We Are The People 8 years ago

Some of those women that were full face cover are born and raised European citizens. Again, born and raised in a society that claims it is the foundation of liberty and justice; these women are practicing the same freedom that was guaranteed to all citizens equally. Some women chose not cover and they have the right to do so, some chose to cover and they have the right to do so equally too. Keep in mind, they are citizens of the same country that you belong too, you just can’t pack them and send them back. You are involved in discriminatory selection of who among the Europeans citizens should have their constitutional rights compromised based on just the way they look or based on their religious affiliation, or in simpler words, different than you. Isn’t the individual liberties including the way he/she dresses and their religious affiliation are some of the fundamental rights protected by the same constitution that protect your rights to disagree with them?

SansSense 8 years ago

Islam does not ask for any person to be fined if he/she is drinking or eating during Ramadan in front of Muslims who are fasting. This is something that has been enforced by the rulers of some Muslim countries. Whatever their reasoning might be, all it has done is to put Islam in a bad light, as Non-Muslims reach the conclusion that it is something which is emphasised in Islam.

charles 8 years ago

@we are the people
it is very simple: it is the law of the land.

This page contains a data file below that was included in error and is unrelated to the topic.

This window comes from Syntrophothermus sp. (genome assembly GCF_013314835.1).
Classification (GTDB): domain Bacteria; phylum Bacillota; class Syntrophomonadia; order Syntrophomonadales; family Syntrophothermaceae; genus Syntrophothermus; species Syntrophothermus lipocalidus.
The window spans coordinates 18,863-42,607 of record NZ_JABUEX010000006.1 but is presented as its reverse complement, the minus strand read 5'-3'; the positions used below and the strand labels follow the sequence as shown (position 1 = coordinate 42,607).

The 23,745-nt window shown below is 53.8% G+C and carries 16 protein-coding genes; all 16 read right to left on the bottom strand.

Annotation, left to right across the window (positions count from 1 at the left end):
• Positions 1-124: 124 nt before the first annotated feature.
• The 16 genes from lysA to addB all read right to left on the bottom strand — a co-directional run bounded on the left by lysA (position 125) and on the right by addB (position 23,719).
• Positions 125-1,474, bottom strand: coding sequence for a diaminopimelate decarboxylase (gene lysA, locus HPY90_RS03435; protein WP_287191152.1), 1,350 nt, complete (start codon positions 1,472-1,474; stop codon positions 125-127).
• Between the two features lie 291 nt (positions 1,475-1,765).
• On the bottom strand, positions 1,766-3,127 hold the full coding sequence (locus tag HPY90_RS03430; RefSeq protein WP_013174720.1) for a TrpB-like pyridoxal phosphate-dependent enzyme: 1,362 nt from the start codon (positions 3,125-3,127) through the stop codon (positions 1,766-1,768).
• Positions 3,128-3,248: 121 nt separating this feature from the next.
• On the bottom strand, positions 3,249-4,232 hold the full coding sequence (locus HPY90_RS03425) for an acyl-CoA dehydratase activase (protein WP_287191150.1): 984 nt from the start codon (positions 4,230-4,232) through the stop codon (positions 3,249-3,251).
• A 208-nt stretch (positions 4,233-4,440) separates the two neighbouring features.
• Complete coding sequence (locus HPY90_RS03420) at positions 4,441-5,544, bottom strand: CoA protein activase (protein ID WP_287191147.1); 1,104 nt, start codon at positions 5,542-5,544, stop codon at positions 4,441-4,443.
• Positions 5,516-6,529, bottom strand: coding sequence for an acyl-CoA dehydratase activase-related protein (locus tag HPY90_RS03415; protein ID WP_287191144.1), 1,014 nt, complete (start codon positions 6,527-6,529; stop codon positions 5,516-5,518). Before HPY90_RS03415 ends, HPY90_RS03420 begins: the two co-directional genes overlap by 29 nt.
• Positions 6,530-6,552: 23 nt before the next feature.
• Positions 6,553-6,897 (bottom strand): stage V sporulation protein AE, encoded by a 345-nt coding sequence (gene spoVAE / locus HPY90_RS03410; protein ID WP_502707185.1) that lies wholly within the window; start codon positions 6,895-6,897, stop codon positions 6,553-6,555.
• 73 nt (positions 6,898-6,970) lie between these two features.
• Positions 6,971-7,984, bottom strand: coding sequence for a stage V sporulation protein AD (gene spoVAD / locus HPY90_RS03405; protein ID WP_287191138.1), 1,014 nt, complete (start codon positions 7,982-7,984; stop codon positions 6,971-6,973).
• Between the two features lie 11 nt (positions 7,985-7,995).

If you dont like it you pay the consequences whether a fine and/or jail time.
I am sure there are laws in USA that you do not like as well. If you dont follow them, you are breaking the law. If you do follow them, you are a law abiding individual.
It is that simple whether you like it or not.

gordon 8 years ago

"For us the question isn't the amount of the fine but the principle. We can't accept that women are sentenced because they are freely expressing their religious beliefs," Hind Ahmas told reporters outside the court. "

Why do they keep saying this...I am told time and time again that this is a cultural choice...not religious....

Berational 8 years ago

Paol, there is a difference, you see France's ban on wearing the full veil prevents Muslim women who want to fulfill their religious obligation, whereas drinking water or chewing gum in Ramadan in public is not your religious obligation. To be fair, France should come up with a general law defining what is appropriate and inapprporiate dressing, rather than simply singling out the burqa, because singling it out sends the wrong message to a particular community. BTW, do you get fined in UAE for eating in public in Ramadan where many fast food outlets are open in day time when Muslims fast!

walkerny 8 years ago

It is simple, if you enjoy your customs, STAY IN YOUR OWN COUNTRY. Do not come to another country and expect them to CHANGE for YOU.

AB 8 years ago

Yes you do get fined in UAE for eating in public during Ramadan. It's not only eating, if you are found drinking water also you are likely to be fined.